participant engagement into the structure of their research,” says bioethicist Michelle Meyer.
“Finding genetic superheroes will require other kinds of heroism – a willingness of participants to donate their genomic and clinical data and a commitment by researchers and regulators to overcome the daunting obstacles to data sharing on a global scale,” says Massachusetts General Hospital doctor Daniel MacArthur.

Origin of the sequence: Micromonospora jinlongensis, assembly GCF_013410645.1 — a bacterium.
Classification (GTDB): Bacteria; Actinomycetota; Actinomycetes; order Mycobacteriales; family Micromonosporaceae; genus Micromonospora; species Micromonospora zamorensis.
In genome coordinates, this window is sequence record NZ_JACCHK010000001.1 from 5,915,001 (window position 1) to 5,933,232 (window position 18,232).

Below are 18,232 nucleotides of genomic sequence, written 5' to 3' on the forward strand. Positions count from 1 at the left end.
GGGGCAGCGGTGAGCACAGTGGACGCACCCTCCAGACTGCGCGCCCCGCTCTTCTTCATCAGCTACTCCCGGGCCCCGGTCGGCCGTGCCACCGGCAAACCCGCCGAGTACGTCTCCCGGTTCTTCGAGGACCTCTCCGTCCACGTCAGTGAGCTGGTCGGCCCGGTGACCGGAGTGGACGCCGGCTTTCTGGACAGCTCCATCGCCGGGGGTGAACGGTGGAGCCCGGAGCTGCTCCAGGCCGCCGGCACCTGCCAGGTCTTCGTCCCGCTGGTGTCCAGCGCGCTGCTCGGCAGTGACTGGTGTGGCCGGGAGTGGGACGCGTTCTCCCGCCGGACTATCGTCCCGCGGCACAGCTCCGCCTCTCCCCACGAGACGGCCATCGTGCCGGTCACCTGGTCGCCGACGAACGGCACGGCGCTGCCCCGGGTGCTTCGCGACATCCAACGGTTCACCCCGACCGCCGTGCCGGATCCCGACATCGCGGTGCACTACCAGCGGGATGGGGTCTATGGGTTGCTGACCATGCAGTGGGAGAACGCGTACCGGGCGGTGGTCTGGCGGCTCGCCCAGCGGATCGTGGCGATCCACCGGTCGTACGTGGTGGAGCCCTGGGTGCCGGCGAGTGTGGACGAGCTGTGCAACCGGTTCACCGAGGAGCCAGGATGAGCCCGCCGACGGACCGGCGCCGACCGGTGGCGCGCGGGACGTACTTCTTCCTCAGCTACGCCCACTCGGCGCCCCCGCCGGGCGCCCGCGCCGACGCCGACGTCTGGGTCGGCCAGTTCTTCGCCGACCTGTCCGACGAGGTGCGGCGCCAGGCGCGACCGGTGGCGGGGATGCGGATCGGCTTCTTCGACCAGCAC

The Resilience Project is expanding its search for people with resilient genes, and it is enlisting the help of the public.
“We hope to get tens of millions of people,” says Resilience Project collaborator Eric Schadt. “We think we have to be in the 1- to 10-million-person range to have a good shot to identify enough people across the different diseases to be effective at decoding and uncovering the reasons for their protection.”
If you want to be a part of this groundbreaking study, you can sign up on the Resilience Project website to be notified about volunteer opportunities.